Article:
CALGARY, Alberta — Glen Gulutzan took the fall for the Calgary Flames’ shortcomings this season with his dismissal Tuesday.

With a year remaining on his contract as head coach, Gulutzan was fired along with assistant Dave Cameron and Paul Jerrard less than two years after they were hired.

A poor home record, a wretched power play and a late-season dive contributed to Calgary finishing out of the playoffs with a 37-35-10 record.

“Accountability lies with all of us,” Flames general manager Brad Treliving said at a hastily-called news conference at Scotiabank Saddledome.

“As a manager I lead that charge. Our hockey staff leads that charge and also our players. When you make a decision (like) I made today, there is lots of blame to go around.”

Gulutzan coached Calgary to the playoffs in his first season, but the Flames were eliminated in four straight games by the Anaheim Ducks in 2017.

The additions of veteran goaltender Mike Smith and defenseman Travis Hamonic were considered to be the pieces of the puzzle that would get the Flames deeper into the playoffs.

Riding a seven-game win streak and sitting second in the Pacific Division in January, the Flames lost six in a row coming out of their bye week and continued to struggle coming down the stretch.

The team held down the Western Conference’s final wild-card spot Feb. 25, but managed just two victories in its final 11 games of the regular season.

Smith’s performance dropped late in the season after missing a month with a lower-body injury.

Top-line center Sean Monahan played through multiple injuries that required surgeries when he was shut down for the season March 21.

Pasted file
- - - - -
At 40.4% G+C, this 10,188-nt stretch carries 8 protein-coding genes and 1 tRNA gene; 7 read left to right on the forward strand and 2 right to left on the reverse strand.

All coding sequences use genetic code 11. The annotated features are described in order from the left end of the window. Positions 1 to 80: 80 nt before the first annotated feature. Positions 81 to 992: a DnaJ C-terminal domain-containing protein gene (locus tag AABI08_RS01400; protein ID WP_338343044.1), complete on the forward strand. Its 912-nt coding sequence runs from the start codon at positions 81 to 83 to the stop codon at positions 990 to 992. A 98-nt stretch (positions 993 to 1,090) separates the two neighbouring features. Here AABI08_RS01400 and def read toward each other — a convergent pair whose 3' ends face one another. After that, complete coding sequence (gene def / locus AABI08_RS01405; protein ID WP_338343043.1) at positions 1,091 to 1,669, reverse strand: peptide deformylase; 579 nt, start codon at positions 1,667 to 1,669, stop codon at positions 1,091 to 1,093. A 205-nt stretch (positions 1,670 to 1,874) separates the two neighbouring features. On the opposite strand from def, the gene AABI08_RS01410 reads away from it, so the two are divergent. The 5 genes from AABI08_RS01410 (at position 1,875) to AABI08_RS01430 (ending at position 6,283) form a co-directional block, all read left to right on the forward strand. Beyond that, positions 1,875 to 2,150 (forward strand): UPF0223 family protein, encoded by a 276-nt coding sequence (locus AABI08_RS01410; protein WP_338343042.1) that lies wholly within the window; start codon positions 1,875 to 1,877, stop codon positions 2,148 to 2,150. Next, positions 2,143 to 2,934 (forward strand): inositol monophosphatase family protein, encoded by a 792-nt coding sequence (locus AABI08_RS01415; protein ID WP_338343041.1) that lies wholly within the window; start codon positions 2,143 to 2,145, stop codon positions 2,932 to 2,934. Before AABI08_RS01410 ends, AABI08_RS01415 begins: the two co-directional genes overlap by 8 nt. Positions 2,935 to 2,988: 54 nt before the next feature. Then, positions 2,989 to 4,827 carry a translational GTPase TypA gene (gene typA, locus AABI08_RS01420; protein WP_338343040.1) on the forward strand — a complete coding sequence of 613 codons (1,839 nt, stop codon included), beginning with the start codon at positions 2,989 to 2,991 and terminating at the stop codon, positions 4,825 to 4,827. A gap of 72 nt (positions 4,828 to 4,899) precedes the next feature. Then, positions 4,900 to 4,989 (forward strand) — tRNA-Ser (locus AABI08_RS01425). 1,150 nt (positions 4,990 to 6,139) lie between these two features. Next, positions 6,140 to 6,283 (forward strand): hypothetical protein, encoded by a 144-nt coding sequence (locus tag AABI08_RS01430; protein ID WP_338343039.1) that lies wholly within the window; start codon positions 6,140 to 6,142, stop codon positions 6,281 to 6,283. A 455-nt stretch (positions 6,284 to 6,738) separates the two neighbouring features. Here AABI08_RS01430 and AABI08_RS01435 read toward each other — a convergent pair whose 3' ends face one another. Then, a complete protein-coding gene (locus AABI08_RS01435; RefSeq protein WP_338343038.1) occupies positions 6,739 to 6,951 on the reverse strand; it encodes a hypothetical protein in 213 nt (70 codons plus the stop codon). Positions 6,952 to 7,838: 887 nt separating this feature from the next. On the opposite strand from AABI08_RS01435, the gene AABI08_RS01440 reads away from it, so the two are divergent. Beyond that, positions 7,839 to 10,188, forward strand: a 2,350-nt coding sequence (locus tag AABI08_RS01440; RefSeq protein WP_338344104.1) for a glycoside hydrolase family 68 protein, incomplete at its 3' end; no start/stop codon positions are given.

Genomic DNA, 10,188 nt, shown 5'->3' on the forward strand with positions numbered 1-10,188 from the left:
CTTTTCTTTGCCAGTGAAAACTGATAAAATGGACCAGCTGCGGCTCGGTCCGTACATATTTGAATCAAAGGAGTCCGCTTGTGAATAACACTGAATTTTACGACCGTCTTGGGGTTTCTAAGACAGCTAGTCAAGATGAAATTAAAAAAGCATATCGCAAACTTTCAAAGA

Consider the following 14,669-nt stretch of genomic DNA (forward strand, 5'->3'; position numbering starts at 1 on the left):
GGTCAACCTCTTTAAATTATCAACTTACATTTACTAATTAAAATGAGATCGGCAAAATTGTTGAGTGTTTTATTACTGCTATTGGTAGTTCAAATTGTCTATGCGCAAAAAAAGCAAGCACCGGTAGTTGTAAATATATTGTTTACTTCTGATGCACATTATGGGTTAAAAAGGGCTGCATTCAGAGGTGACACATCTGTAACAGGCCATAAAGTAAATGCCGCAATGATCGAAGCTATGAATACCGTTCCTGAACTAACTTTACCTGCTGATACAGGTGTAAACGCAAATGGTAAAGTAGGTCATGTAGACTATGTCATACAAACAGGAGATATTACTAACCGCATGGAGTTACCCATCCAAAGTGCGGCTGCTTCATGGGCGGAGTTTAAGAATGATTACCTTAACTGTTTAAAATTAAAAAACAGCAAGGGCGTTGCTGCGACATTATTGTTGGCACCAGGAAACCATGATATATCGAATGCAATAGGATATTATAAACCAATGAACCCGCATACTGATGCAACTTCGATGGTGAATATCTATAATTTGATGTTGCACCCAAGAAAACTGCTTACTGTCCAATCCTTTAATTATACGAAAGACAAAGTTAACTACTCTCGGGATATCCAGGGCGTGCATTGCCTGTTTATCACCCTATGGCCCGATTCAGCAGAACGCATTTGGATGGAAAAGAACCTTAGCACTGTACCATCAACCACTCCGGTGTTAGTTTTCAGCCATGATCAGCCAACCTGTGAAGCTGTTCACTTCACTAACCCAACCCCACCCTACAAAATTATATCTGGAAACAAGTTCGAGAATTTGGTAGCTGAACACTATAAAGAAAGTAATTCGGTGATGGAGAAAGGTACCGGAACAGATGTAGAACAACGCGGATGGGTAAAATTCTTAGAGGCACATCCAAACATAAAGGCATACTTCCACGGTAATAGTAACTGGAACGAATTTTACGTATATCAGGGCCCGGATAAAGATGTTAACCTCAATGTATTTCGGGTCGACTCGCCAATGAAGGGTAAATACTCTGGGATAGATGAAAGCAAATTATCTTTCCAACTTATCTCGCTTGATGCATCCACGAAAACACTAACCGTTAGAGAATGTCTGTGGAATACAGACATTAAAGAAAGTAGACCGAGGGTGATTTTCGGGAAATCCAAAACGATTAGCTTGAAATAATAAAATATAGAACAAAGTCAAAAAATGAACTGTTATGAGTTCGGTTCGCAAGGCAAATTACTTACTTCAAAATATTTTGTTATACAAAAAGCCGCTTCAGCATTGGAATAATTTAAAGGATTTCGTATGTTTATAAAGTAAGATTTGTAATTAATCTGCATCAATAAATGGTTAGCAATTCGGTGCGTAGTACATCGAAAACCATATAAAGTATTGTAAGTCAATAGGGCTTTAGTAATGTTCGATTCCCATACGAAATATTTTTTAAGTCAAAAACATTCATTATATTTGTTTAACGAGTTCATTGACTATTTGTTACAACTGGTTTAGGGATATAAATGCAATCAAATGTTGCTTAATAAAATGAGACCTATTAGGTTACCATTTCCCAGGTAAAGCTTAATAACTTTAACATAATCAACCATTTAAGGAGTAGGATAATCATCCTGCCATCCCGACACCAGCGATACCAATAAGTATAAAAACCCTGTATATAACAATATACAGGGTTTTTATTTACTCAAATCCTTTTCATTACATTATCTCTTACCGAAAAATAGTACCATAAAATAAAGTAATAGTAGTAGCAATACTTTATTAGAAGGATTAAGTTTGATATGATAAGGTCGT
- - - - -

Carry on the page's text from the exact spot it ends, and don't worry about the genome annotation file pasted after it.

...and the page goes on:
“We relied too much on too few,” Treliving said. “Certainly the lack of depth, or the lack of contributions by many, was a big part of the problem we had.”

A 17-20-4 record at the Saddledome and a power play that ranked 29th in the league at 16 percent were a factor in Calgary missing the playoffs.

Gulutzan, 46, was Treliving’s first head-coaching hire.

Treliving extended the contract of Gulutzan’s predecessor, Bob Hartley, in December 2014, but fired him 17 months later and brought Gulutzan on board.

Hartley had a reputation for being hard on players, while Gulutzan was considered more approachable.

“Personality didn’t have a whole lot to do with this decision,” Treliving said. “I don’t necessarily think our group is a difficult group to coach. There’s challenges with every group.

“By no means is today’s decision letting anyone off the hook. Ultimately you have success when your players perform well. I felt in order to get us to that level, we had to make this decision.”

So the Flames will hire their fourth head coach in nine years after Gulutzan (2016-17) Hartley (2012-16) and Brent Sutter (2009-12). Calgary has finished outside the playoffs seven of the past nine years.

“You can’t churn (coaches),” Treliving said. “Having said that, you can’t not make a decision for the same reason. Ultimately it’s my responsibility to get it right. I really try to avoid emotional decisions.

“This is not a step back from the season and a need to throw a body on the tarmac.”

Assistant coach Martin Gelinas, goaltending coach Jordan Singalet and video coach Jamie Pringle remain with the team.

“There won’t be any other further coaching moves at this stage,” Treliving said.

Gulutzan has a 146-125-23 NHL coaching record that also includes two seasons with the Dallas Stars (2011-2013).

Recently unemployed NHL coaches include Alain Vigneault, Dan Bylsma, Dave Tippett and former Flames coach Darryl Sutter.

“I think having experience in this league is critical,” Treliving said.


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